The morning brought the excitement of our big day. We planned to cross Forester Pass and Glen Pass, some of the prettiest part of the JMT/PCT. We amused ourselves with recollections of our spring ski trip as we hiked to the top of Forester Pass through the spectacular alpine scenery. The Kaweahs loomed in the distance while we eyed the tiny notch on the shoulder of Milestone where we had skied across the Great Western Divide. The trail swept easily down Bubbs Creek with familiar Kearsarge Pinnacles above. We crossed the creek and stared back at the magnificent Videttes as we climbed toward Glen Pass. Charlotte Lake, surrounded by spectacular blue, green and teal colors, reflected the late afternoon sun.
Glen Pass was elusive. We kept hiking but it did not appear. Finally we found the last grade to the pass. Hikers coming down appeared to be ready for the emergency room of the local hospital - what terrible physiques! The Rae Lakes campsite with the food lockers was popular for many people, including some young fellows who caught many yummy fish for their dinner. We enjoyed pea soup and a fancy pork and peanut stew dinner before crawling into our bivy sacks for the night.
The next day I was excited. We should pass our daughter mid-afternoon, if all went as planned. On down to the amazing suspension bridge at Woods Creek and up the delightful trail along the creek toward Sawmill and Pinchot Pass. Several fine young men coming down the trail insisted that we take our right of way and continue hiking uphill up while they waited. The high alpine meadows were spectacular. Thinking we had much time to spare, we ate a leisurely lunch enjoying the great views. Alas the pass was much further along than we figured. Every pass seems to be much harder and longer than one can imagine!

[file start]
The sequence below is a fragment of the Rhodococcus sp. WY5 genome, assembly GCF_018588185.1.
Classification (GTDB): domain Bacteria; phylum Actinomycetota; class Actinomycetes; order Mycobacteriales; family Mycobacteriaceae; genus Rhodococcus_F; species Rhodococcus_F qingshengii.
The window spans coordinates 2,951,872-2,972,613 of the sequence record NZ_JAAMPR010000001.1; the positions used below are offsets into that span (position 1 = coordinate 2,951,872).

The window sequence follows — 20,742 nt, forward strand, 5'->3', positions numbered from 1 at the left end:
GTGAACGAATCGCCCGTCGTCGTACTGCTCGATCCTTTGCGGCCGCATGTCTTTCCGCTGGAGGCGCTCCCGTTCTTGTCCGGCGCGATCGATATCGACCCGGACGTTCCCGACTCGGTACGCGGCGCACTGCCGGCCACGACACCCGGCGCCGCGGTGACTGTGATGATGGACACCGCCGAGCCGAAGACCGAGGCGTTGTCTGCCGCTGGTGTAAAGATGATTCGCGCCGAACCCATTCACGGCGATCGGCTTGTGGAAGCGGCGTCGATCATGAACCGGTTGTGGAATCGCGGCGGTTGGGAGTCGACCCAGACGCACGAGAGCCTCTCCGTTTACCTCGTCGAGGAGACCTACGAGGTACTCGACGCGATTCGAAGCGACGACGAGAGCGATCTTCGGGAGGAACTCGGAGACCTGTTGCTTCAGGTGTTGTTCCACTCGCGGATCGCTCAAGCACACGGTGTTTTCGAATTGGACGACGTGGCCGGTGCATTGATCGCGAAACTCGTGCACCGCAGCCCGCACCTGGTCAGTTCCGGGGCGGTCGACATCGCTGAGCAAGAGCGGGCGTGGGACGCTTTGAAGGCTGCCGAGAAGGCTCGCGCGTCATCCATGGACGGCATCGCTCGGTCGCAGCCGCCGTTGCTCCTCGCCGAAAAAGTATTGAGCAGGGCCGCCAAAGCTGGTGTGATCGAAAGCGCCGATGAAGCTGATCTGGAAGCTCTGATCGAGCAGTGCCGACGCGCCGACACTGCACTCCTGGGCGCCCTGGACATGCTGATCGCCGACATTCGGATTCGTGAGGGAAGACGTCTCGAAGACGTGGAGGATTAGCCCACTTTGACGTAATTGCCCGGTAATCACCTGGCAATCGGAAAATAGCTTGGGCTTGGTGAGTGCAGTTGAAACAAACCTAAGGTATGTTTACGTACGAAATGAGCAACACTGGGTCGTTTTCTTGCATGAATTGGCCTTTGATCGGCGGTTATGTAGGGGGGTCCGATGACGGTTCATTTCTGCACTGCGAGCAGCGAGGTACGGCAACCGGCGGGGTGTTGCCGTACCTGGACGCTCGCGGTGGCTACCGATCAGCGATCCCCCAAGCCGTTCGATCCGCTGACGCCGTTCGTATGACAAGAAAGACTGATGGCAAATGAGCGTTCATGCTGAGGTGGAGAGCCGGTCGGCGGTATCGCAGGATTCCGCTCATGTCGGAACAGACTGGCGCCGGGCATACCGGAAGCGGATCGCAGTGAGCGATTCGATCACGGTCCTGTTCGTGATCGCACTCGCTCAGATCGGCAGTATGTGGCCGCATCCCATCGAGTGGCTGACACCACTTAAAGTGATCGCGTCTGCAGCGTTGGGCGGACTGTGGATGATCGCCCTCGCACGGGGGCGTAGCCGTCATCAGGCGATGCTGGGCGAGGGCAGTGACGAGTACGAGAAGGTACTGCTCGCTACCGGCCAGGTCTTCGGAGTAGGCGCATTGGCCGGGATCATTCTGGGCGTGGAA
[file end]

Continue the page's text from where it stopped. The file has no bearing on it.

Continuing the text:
Finally we are over and scurry down to the South Fork of the Kings River. We should be encountering Mary any moment. I had figured 3 pm on August 8. We continue, looking all about us in case she has decided to camp early. After numerous successful stream crossings, one step on a rickety rock sent me sprawling into a side creek. Oh well, one must have a full experience of the trail. The sun was getting lower and I was tiring, wishing to camp. We will not get over Mather Pass before dark. Finally Jim is willing to camp below the pass by a high lake. We set out our bivy sacks and start making dinner. Jim says, "Look, some hikers coming from the pass." It is Mary and David! We camp together and enjoy our perfect location as the morning sun hits us before any of the surrounding area. For breakfast I shared the only coffee I made on the trail as we spend several hours chatting about our trail experiences and the trip end logistics.
We parted company, but we are now behind schedule, a problem which will plague us for the rest of our hike to Tuolumne Meadows. We have a reservation for my birthday dinner on August 13 at Tuolumne Meadows High Sierra Camp, a long way from Mather Pass. The Palisade Lakes and especially their drainage are very beautiful. We stop for many photos. The trail down to the Middle Fork of the Kings River is very long and hot. A dip in the river is welcome relief. As we head on toward Muir Pass we know that the delight of our lightweight packs is about to end. Just beyond the Bishop Pass trail we will pick up our bear cannisters, adding 13 pounds to each of our packs, yuk!